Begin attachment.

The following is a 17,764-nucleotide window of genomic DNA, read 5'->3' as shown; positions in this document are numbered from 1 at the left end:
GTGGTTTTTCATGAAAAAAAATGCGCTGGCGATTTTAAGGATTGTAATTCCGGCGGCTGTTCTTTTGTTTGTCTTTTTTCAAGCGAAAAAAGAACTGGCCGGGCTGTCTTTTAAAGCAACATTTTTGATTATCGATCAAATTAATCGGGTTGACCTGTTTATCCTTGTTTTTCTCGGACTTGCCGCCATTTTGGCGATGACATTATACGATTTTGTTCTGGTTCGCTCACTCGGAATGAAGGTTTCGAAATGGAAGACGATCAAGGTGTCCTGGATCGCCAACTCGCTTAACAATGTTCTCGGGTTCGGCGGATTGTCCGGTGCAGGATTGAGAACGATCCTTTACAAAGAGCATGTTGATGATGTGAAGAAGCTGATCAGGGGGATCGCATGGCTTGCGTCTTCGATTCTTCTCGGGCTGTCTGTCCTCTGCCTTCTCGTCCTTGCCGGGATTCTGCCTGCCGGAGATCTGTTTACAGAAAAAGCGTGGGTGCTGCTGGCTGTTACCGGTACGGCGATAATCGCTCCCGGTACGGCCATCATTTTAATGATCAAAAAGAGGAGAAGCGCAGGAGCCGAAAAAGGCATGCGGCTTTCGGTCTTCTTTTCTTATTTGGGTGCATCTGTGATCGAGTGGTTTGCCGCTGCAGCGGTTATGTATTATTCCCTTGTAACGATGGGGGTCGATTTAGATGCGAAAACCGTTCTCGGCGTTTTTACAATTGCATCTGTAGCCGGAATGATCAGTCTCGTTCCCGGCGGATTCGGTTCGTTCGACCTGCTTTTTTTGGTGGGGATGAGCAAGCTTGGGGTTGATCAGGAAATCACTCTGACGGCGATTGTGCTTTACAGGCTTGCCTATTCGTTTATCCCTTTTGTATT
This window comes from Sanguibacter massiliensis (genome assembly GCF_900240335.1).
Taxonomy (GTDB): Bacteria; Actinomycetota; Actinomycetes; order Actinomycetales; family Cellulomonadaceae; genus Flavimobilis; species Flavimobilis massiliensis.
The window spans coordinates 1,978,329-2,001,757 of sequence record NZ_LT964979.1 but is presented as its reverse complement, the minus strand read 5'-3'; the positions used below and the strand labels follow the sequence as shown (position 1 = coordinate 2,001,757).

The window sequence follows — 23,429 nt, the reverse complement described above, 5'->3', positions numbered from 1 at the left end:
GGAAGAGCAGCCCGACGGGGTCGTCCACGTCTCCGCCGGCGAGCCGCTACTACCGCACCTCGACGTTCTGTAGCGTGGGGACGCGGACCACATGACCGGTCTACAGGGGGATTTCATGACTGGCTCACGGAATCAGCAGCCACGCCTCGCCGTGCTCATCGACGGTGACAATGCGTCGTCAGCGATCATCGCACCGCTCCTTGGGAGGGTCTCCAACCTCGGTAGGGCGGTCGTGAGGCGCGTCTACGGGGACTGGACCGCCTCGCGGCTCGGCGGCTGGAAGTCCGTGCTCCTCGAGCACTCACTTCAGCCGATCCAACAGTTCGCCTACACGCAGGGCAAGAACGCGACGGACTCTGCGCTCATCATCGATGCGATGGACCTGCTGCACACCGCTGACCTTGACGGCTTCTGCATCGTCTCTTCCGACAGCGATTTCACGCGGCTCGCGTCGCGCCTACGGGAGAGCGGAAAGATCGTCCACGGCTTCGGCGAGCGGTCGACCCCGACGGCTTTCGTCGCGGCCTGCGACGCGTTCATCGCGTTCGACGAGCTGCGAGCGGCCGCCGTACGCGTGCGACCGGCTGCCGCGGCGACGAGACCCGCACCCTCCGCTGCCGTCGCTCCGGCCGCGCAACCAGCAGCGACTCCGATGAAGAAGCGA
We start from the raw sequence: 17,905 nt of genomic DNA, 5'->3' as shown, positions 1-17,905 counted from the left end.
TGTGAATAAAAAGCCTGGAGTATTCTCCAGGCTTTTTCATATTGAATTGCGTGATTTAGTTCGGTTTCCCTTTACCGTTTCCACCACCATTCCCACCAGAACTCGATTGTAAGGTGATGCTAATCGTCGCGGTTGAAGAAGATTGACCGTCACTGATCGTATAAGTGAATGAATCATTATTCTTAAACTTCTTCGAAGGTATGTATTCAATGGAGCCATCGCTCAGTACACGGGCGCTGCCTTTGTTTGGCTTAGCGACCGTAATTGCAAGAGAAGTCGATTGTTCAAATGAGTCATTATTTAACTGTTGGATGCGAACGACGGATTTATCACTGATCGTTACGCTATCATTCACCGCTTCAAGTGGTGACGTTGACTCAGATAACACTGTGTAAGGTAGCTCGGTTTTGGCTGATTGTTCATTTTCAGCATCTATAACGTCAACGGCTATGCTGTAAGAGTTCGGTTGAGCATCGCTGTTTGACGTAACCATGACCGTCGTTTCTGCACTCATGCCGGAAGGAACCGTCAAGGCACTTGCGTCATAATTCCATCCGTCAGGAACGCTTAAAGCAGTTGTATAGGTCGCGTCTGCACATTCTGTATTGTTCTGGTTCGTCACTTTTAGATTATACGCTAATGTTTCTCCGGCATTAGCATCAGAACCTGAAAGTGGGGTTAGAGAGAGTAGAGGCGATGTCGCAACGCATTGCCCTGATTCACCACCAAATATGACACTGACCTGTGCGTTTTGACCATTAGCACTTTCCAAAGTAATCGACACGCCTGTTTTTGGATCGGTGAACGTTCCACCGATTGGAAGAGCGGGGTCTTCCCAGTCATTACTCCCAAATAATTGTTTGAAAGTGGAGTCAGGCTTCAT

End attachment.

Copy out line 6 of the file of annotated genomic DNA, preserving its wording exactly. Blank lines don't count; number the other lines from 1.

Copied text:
The window sequence follows — 23,429 nt, the reverse complement described above, 5'->3', positions numbered from 1 at the left end: